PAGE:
Giro d’Italia 2017
The BMC all-rounder outfoxed fellow escapee Landa of Team Sky to take an emotional win while the fireworks fizzled behind as the battle for pink intensified at the conclusion of the stunning 137km stage over five beautiful – yet gruelling – climbs.
Dutchman Dumoulin led the trio home 1min 6sec down for ninth place to concede time to most of the general classification outsiders – but deliver a psychological blow to the defending champion, Nibali, and the 2014 winner, Quintana.
Russia’s Illnur Zakarin and Dutchmen Steven Kruijswijk and Bauke Mollema all made inroads after finishing ahead of the big three following numerous attacks as the gradient flattened following the summit of the final climb and Dumoulin toyed with his exhausted opponents.
There was a superb fifth place finish for Slovakia’s Jan Hirt – who was part of the day’s main break alongside Van Garderen and Landa. Britain’s Adam Yates also finished strongly to move back into the top ten and take over the white jersey from Bob Jungels of Luxembourg, who was dropped on the penultimate climb and finished almost four minutes in arrears.
While Van Garderen’s belated win kick-started his career after a series of setbacks, the day belonged to Team Sunweb’s Dumoulin, whose grip on the maglia rosa looks as strong as his rivals look bereft of ideas. Despite stinging attacks from both Quintana and Nibali on the Passo Gardena, Dumoulin was able to ride back in contention and control the race like a future champion.
With three stages remaining of the 100th edition of La Corsa Rosa, Dumoulin leads Movistar’s Quintana by 31 seconds and Bahrain Merida’s Nibali by 1min 12secs. FDJ’s Pinot – the big winner of the day – has closed the gap by over a minute to 1min 36sec while Zakarin of Katusha-Alpecin is 1min 58sec down in fifth.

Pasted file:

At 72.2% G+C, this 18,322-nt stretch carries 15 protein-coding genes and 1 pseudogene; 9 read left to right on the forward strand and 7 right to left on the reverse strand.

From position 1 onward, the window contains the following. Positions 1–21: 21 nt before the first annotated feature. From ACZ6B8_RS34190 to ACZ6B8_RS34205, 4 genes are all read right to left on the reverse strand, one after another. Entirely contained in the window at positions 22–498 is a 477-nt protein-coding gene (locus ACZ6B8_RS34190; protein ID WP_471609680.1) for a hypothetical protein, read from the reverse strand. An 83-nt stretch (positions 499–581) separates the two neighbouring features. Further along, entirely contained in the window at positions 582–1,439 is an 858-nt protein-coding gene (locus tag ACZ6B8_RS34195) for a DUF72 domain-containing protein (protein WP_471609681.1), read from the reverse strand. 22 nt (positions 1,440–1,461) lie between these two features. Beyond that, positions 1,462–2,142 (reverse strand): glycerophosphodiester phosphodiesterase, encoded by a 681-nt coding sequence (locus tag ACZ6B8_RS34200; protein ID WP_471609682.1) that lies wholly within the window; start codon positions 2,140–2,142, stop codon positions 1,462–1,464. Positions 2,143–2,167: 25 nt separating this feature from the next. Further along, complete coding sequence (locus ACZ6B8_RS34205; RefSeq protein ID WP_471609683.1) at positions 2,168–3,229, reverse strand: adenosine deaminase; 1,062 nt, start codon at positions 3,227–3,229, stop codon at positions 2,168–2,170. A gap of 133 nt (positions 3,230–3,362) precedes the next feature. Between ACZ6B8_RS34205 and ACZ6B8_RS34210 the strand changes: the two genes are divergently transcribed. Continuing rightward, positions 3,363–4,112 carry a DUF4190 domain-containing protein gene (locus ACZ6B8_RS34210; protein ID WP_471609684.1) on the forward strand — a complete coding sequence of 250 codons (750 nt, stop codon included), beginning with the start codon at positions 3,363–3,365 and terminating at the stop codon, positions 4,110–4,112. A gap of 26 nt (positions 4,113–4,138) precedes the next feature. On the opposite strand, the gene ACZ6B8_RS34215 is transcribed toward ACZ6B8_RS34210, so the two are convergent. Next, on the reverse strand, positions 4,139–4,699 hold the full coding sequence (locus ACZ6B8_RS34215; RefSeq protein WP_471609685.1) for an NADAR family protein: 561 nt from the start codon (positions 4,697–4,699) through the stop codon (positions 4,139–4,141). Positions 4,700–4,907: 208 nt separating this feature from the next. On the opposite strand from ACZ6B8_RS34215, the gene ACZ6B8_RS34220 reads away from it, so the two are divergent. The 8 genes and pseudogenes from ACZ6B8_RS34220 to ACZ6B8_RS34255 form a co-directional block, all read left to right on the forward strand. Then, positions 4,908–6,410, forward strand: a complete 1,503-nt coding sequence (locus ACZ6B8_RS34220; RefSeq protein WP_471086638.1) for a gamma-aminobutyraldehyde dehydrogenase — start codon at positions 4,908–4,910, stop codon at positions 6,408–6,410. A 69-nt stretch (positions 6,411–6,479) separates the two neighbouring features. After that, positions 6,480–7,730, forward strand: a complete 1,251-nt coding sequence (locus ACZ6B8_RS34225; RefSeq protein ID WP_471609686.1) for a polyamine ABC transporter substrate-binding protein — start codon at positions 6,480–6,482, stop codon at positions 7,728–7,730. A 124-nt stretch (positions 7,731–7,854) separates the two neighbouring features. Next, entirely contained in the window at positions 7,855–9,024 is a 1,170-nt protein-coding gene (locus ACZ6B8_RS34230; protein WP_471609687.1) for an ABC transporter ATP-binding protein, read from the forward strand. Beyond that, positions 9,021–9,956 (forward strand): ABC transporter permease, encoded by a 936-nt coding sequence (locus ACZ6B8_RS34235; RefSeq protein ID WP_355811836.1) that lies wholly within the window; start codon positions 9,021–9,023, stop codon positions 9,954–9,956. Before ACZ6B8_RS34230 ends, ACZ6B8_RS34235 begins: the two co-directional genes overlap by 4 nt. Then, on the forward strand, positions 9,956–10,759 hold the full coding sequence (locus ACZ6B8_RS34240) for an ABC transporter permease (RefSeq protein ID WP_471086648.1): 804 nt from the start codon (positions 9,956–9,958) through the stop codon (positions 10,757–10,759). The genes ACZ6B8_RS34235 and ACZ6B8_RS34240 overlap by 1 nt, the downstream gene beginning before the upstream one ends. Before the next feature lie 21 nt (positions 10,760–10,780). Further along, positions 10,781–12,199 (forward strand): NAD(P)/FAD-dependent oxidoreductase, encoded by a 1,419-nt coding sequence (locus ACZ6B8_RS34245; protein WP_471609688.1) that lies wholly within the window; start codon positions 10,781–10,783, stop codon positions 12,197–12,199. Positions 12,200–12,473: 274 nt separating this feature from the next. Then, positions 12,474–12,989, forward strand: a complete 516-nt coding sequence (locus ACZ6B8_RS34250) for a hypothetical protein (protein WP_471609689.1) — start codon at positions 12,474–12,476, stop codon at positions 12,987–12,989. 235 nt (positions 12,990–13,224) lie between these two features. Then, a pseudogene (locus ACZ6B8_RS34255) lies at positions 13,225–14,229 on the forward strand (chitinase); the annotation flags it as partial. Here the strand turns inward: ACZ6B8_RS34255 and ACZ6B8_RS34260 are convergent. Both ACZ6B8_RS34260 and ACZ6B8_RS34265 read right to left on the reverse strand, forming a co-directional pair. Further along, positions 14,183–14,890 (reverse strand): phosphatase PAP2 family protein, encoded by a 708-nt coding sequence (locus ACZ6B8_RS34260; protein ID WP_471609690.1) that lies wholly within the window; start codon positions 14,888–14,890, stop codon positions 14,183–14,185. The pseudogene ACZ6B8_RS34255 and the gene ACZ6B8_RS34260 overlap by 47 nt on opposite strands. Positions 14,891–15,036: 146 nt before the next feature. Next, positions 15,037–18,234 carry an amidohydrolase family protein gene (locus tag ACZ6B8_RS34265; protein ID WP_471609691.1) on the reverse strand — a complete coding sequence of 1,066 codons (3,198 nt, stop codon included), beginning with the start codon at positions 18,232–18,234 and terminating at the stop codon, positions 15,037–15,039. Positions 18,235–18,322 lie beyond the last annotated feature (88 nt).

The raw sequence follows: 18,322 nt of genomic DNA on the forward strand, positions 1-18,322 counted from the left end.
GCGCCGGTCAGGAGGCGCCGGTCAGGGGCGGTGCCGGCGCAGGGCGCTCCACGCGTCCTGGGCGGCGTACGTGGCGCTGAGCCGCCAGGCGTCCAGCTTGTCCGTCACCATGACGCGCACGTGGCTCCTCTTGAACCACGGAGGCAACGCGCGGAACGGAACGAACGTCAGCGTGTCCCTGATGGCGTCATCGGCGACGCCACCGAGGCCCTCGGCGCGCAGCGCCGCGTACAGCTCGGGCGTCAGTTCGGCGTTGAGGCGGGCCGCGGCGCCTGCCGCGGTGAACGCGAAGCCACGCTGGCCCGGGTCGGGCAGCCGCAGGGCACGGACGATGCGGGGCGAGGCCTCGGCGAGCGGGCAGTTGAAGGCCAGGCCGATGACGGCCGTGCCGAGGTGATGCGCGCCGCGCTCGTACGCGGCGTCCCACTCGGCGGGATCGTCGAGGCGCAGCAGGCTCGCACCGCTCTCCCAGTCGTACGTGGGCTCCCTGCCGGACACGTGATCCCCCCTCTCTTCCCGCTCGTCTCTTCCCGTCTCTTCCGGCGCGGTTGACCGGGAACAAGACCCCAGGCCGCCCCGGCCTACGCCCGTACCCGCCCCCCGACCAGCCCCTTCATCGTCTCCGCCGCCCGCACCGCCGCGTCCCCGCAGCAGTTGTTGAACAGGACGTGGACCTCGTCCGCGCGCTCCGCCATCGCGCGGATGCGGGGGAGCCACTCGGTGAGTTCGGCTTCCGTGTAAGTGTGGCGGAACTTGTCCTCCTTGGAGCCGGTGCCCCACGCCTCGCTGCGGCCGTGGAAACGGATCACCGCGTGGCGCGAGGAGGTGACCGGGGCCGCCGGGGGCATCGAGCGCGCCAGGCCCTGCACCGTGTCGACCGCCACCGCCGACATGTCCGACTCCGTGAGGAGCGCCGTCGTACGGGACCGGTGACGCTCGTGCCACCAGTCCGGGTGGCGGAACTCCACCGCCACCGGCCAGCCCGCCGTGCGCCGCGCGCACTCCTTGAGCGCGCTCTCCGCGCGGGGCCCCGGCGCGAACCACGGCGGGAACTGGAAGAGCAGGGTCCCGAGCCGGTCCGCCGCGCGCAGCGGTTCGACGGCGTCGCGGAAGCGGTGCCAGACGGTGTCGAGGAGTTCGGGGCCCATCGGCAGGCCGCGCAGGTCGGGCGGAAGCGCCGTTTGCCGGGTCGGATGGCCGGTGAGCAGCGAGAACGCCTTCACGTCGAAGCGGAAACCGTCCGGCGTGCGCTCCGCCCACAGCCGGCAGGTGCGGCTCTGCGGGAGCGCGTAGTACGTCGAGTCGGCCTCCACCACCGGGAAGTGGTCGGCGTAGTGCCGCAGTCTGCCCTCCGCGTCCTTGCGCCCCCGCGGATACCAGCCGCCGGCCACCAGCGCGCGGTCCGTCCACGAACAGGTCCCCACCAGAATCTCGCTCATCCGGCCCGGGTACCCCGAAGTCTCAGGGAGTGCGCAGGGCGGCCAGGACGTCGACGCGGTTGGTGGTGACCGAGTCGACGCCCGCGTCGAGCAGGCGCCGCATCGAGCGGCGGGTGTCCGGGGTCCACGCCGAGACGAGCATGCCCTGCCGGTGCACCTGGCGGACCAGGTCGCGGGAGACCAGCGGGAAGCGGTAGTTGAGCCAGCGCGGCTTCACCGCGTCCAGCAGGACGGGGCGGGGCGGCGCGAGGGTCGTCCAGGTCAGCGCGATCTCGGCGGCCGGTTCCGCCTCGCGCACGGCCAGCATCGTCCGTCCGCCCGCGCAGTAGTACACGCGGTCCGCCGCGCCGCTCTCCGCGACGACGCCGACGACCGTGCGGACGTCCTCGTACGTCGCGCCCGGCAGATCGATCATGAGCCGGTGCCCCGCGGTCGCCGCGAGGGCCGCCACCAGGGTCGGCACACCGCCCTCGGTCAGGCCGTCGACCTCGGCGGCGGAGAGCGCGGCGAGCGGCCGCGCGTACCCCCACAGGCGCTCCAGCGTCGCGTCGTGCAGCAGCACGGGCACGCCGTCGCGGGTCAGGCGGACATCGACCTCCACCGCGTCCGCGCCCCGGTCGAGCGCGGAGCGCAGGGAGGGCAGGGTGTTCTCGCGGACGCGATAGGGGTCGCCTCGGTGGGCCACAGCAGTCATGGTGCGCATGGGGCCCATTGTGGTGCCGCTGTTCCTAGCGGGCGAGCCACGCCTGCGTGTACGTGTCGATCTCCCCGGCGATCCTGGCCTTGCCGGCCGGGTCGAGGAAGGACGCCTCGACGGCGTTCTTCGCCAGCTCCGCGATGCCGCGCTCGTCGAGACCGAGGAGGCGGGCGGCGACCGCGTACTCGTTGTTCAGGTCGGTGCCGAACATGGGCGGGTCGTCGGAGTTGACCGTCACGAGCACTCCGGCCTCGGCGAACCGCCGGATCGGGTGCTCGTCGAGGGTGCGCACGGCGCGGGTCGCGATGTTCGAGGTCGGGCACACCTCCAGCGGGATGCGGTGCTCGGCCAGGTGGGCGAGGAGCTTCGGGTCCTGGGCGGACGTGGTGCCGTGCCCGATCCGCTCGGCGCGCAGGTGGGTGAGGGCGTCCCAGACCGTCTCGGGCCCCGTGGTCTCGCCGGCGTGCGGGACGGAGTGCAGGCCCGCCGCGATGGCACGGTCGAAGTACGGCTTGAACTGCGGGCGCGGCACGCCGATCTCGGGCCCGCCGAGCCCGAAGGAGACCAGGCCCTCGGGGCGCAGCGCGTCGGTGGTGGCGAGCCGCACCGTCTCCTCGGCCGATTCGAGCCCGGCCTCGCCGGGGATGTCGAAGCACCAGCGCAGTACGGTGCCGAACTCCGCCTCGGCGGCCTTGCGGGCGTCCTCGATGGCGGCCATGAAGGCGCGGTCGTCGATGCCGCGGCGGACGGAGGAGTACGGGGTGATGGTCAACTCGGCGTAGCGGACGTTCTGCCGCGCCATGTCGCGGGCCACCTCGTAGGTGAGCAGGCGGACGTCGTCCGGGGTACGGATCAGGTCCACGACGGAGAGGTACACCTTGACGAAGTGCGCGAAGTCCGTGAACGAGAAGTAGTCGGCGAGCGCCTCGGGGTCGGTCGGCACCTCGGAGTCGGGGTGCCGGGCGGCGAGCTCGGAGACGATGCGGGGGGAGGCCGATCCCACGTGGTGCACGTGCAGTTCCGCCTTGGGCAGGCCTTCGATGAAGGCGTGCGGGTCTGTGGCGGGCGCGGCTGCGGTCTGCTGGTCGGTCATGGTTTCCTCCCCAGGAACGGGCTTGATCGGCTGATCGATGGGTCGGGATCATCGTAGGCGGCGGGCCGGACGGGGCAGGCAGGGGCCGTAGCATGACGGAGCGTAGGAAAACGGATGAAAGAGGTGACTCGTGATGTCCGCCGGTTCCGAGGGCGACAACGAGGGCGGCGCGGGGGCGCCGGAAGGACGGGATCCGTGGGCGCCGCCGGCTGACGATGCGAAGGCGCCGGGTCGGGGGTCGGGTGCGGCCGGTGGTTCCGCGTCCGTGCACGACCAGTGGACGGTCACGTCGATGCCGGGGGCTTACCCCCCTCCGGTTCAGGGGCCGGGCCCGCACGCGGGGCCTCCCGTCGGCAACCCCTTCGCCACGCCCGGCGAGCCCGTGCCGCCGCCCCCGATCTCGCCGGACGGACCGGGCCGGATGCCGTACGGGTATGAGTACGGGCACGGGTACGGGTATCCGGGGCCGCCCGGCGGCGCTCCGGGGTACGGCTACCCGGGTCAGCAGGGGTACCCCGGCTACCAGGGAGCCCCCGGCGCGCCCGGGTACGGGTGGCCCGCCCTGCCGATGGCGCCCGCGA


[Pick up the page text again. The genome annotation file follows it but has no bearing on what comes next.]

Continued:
Played out under balmy blue skies around the spectacular terrazza delle Dolomiti – the terrace of the Dolomites – on the resplendent Selle Group of mountains, Stage 18 was pure joy for the spectators, less so for those forced to ride over the succession of five peaks, including three that rose above two-thousand metres.
An early break of four riders opened up a gap on the first climb of the day, the famous Passo Pordoi, while a flurry of attacks came from a main pack that was strung out from the outset. Among those chasing on were Van Garderen, Landa, Hirt of CCC Sprandi Polkowice, Cannondale-Drapac trio Joe Dombrowski, Davide Villella and Stage 17 winner Pierre Rolland, and Movistar duo Andrey Amador and Winner Anacona.
The two leading groups came together on the descent as a large break of 19 riders formed with Landa’s Team Sky colleagues Diego Rosa and Philip Deignan driving the pace as the gap opened up to two minutes going onto the Passo Valparola.
Landa, wearing the maglia azzurra, was denied maximum points going over the summit by fellow Basque rider Omar Fraile of Dimension Data. But despite his setback of missing out on a second possible stage win, Landa did take maximum points over the next three climbs to build up a near unassailable lead in the King of the Mountains classification.
Dumoulin, who had been isolated on the first climb, was now surrounded by all five of his remaining Sunweb team-mates as the pace slowed following the establishment of the day’s road hierarchy. But with Quintana boasting two team-mates in the break, it was clear that Movistar had a plan up their sleeves.
And that plan was put into practice on the third climb of the day, the Passo Gardena, when the Colombian danced clear of a select group of GC favourites with 54km of the stage still remaining. By now devoid of team-mates, Dumoulin was put under further pressure when Nibali also put in a big attack near the summit – the Italian managing to bridge over to Quintana, who himself had joined forces with Anacona and Amador up the road.